Forced to eat leaves: Hungry and besieged in Burkina Faso
In the northern town of Djibo, 370,000 people are entrapped by a continuing blockade – largely cut off from food and aid.
Every day in Djibo – a dry and dusty town in northern Burkina Faso – residents walk around hoping to spot a distribution of food aid, or at least some cereals to buy.
The town used to host a vibrant market, especially for livestock. It is now empty of everything — cereals, vegetables, meat, and merchants.
“It’s been four days with nothing to eat,” says 76-year-old Amadou*, who was born in Djibo and says he has never seen anything like the current crisis. He now hosts 40 internally displaced people in his own courtyard, as fighting has entrapped some 370,000 people in the town.
Located at the intersection of trade routes between Mali, Burkina Faso and Niger, since 2019 Djibo has also been a hotspot of the conflict engulfing Burkina Faso. But the current blockade is the worst the country has seen, aid groups and locals say.
Since February, non-state armed groups have encircled the town and planted explosives along the main access roads, causing the deaths of at least 35 civilians. They have also destroyed vital infrastructure including bridges and phone installations, further isolating Djibo from the rest of the country.
With it, traders have stopped going in and out, so fewer supplies are reaching markets. People are also unable to access their farmlands so there has been a fall in local agricultural production, which used to make up roughly half of Djibo’s food consumption.
Resident Douda* used to raise livestock, and when the rains were good, he would also plough his fields and grow several varieties of crops to feed his family. But the crisis has stopped all this. Now he says he has no choice but to let his family eat leaves.
Wild leaf consumption now makes up between 35 to 85 percent of the daily food intake of families in Djibo, according to an October assessment by NGOs and UN agencies.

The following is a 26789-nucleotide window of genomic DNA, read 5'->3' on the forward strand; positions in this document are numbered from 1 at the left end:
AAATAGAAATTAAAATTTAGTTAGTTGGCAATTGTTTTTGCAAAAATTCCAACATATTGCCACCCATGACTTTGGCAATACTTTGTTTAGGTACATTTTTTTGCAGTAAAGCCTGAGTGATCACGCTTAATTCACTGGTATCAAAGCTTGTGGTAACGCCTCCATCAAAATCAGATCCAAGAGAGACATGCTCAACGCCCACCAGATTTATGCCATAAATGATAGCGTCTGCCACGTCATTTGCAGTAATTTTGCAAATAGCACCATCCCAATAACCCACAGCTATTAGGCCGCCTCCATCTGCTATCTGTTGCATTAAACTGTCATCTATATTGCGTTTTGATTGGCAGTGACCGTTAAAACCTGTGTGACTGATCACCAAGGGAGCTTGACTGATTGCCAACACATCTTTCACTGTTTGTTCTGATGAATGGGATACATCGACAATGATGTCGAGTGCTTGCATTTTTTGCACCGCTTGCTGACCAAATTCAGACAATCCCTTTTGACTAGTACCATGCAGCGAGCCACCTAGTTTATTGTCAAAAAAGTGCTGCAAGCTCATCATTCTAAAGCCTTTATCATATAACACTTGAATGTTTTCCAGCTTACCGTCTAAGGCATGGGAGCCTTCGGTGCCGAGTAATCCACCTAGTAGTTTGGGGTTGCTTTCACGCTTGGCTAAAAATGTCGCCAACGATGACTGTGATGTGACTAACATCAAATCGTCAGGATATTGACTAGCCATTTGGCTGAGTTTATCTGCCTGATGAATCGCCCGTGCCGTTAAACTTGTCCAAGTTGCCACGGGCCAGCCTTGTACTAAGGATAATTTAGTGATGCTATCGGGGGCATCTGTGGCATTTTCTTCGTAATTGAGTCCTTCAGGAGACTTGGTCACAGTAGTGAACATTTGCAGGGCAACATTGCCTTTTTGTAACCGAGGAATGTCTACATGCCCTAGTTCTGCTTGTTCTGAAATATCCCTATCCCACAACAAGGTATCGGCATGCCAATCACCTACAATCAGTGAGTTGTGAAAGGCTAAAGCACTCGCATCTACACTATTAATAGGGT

Women and children take their chances wandering outside of town to pick leaves in the mornings. Back at home, they then boil them with salt, turning the meagre concoction into a meal. Some sell the rest to make a few pennies.
Livestock, one of the main sources of wealth, is something people try to hang on to for as long as they can. But feeding the cattle has become costly in besieged areas, and goats and sheep have lost roughly two-thirds of their value.
Both military and civilian aid convoys have attempted to resupply the town since it was blockaded, but have routinely been targeted, mostly preventing food assistance from reaching those who need it.
Only 100 tonnes of cereals reached the town in September and October combined, according to a recent humanitarian assessment. This was distributed to 6,700 families, but they are a fragment of the population in critical need of assistance.
Djibo’s population has tripled in size since 2019 due to the influx of internally displaced people. Some 270,000 are people who were previously forced to flee from other parts of the country.
Resident Lassana* used to live with his family in Nassoumbou, a town 45km away. Although he is originally from Djibo, he moved away years ago and only returned occasionally when looking for odd jobs. But the growing insecurity brought the family back to his native city for good.
Lassana says that whatever their origin, all civilians now in Djibo must confront the same fate and hardships.
“There is nothing left to eat,” he says. “Whether you are internally displaced or a local, you go hungry.”
*Name changed to protect the person’s safety.